Turtles Cozumel

Cozumel Turtle Season Trivia

Update by Biol. C. Ricardo Peralta M. ….

Editors Note:   Biol.C. Ricardo Peralta is back!!  After a few years of hiatus – Ricardo has promised to keep Cozumel 4 You readers abreast of all the happenings of the 2018 Turtle Season!

Photo Courtesy of Biol. Rafael Chacon

In Punta Sur park, we have observed an increase and decrease that seems to be constant, that can be explained by this biannual migration. Odd numbered years have more nests and even numbered years have less. This is because a population of breeding females seems to be bigger and the other smaller. The number of nests in 2017 were 1500 aprox, this year we tagged 655 nests. in 2016 they were around 500. We are expecting to double or triple in 2019. But something for sure we will also double and triple our efforts.

Did you know that sea turtles only lay eggs every 2 to 4 years?

That is because the female sea turtles do a lot of work in order to have their babies.


To begin with, the only animals to come out of the sea are females, males never leave the water. Secondly the sea turtles have to drag their bodies that weight sometimes between 400 and 440 pounds (depending of the species) on the sandy beach. They sometimes walk several meters looking for a suitable place, normally away from the shore, with usable sand with enough humidity and no rocks. If the female founds a wrong spot she will stop and start over somewhere else.

Thirdly, after she manages to successfully reach a suitable destination she has to bury the clutch, throwing sand behind her back covering a depth of 2 to 3 feet. The whole process may take 1 to 2 and half hours.

Fourth, the turtle doesn’t just make a single nest – in fact, in one season they can make between 2 to 8 nests, with 80 to 150 eggs in each one!!  That means that a female turtle creates  a new nest every 2 weeks in average. After all this work, the turtle retreats to the sea looking for a well deserved meal and a resting spot.

Trivia de la temporada de tortuga

Actualización del biólogo C. Ricardo Peralta M.. . .


Nota de la Editora: ¡El biólogo C. Ricardo Peralta está de regreso! ¡Después de varios años de receso, Ricardo ha prometido mantener a los lectores de Cozumel 4 You al día de lo que ocurre en la temporada de tortugas 2018!

Photo Courtesy of Bonaire Turtles.com

En el Parque Punta Sur hemos observado un aumento y disminución que parce ser constante, que puede explicarse por esta migración bimestral. Hay mayor cantidad de nidos en los años impares, en tanto que durante los años pares vemos más. Ello se debe a que un año la población de hembras reproductoras parece ser mayor, y  en el otro, menor. El total aproximado de nidos del año 2017 fue 1500, este año marcamos 655 nidos. En el 2016 fueron alrededor de 500. Esperamos se que dupliquen o tripliquen en el 2019. Y es muy seguro que también debamos duplicar o triplicar nuestros esfuerzos.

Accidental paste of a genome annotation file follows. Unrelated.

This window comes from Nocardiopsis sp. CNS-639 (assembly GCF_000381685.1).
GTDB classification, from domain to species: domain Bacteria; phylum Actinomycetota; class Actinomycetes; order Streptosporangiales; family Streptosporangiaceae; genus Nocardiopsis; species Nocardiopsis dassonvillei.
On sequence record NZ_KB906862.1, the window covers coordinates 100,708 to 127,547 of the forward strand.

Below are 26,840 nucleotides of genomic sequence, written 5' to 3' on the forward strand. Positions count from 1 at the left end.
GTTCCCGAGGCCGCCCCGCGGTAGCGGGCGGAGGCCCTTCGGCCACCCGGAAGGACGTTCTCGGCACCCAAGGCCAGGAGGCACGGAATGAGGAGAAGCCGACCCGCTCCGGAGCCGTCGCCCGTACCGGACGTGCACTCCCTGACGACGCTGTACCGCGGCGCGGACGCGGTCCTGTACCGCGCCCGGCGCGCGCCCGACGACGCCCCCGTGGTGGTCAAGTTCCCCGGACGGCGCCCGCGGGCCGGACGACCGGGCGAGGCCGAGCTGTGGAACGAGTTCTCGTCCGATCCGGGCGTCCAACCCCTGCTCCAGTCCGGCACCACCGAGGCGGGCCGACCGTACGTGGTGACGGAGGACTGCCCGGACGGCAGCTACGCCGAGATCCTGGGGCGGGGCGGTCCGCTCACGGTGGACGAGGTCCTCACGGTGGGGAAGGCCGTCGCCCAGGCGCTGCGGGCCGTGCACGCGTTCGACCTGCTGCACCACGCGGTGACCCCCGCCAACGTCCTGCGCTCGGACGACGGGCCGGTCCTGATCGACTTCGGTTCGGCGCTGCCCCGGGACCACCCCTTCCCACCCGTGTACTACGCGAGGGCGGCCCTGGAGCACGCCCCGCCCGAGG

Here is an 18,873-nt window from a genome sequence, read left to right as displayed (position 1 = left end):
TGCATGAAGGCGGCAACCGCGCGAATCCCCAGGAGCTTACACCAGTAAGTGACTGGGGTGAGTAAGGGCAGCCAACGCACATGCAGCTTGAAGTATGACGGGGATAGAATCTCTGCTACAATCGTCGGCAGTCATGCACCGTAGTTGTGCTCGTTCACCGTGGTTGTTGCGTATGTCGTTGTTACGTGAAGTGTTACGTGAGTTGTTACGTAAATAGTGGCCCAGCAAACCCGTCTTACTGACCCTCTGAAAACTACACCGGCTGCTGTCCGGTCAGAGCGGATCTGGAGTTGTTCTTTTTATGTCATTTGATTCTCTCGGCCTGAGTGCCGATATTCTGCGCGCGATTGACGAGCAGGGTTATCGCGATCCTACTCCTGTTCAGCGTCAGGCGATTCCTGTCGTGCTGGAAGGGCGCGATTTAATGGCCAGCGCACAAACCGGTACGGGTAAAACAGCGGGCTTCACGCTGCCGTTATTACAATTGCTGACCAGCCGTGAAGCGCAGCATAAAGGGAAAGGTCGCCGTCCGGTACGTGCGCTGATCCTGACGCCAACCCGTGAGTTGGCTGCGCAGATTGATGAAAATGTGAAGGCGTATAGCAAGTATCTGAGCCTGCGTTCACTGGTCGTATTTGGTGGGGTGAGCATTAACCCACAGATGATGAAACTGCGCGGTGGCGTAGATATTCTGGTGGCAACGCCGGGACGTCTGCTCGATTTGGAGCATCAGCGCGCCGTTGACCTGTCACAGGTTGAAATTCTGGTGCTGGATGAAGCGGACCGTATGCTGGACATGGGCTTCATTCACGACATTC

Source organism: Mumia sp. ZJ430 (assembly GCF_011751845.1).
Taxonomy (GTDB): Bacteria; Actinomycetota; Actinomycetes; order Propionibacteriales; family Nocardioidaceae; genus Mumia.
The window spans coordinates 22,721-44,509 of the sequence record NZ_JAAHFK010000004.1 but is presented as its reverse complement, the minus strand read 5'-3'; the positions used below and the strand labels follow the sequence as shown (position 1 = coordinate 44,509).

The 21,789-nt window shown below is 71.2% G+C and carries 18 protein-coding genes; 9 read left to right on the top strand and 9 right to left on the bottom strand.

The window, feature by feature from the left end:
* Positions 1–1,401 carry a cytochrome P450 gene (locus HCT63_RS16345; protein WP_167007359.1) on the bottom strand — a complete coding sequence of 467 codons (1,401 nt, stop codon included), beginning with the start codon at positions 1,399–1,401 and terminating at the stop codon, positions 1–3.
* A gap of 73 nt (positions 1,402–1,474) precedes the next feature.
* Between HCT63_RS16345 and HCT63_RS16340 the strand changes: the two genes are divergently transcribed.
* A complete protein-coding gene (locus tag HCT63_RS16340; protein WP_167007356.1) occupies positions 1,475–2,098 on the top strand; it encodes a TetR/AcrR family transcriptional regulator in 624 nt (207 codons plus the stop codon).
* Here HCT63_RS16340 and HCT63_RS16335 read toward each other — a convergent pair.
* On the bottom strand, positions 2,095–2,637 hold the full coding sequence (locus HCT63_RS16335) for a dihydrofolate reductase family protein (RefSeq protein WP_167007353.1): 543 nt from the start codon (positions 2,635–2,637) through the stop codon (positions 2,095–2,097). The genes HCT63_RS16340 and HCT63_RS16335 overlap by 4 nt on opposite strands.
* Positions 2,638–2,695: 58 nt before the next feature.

¿Sabían que las tortugas marinas sólo anidan cada 2 a 4 años?


Ello se debe a que las hembras se esfuerzan mucho para tener a sus bebés.


Para comenzar, los únicos animales que salen del mar son hembras; los machos nunca salen del mar. En sgundo lugar,

Photo Courtesy of Spela Mihelac

las tortugas marinas necesitan arrastrar sus cuerpos a través de la arena de la playa que en ocasiones pesan entre 400 y 440 libras (dependiendo de la especie). En ocasiones recorren varios metros en busca de un sitio adecuado para anidar; por lo genera alejado de la orilla de la playa, con arena utilizable que contenga suficiente humedad y sin rocas. Si la hembra se topa con un sitio equivocado, se detiene y comienza de nuevo en otro sitio.


En tercer lugar, después de haber llegado exitosamente a su destino debe colocar la nidada, echando arena sobre su espalda, cubriendo una profundidad de 2 a 3 pies. El proceso completo puede tardar de 1 a 2 y media horas.


En cuarto lugar, la tortuga no coloca sólo un nido. De hecho, en una temporada pueden colocar de 2 a 8 nidos, ¡con 80 a 150 huevos cada uno! Eso significa que una tortuga hembra en promedio crea un nido nuevo cada 2 semanas. Después de todo este trabajo, la tortuga regresa al mar en busca de una buena comida y un sitio para descansar.







Laura Wilkinson

Author at Cozumel 4 You
Laura Wilkinson is the Editor for Cozumel 4 You. An ex-Connecticut Yankee who has called Cozumel home for over 15 years, Laura ran away to the Caribbean years ago, bumped around the islands teaching SCUBA diving, lost some time in Jamaica, and finally stopped in Cozumel for a 2 week vacation that hasn’t ended yet. With a degree in Journalism from a fancy private college she convinced her parents to pay for, Laura writes, edits, and creates the weekly Cozumel 4 You news, promotional articles about the island, and her very own blog, which she finds hilarious. Her long suffering husband, the Fabster, has long since resigned himself to having zero private life, as he’s been involved in her various schemes and plots since his arrival. Proud parents to a variety of rescue dogs and cats, Laura continues to be the bane of her traditional Mexican mother-in-law’s existence, as she muses her way through life in the Mexican Caribbean.

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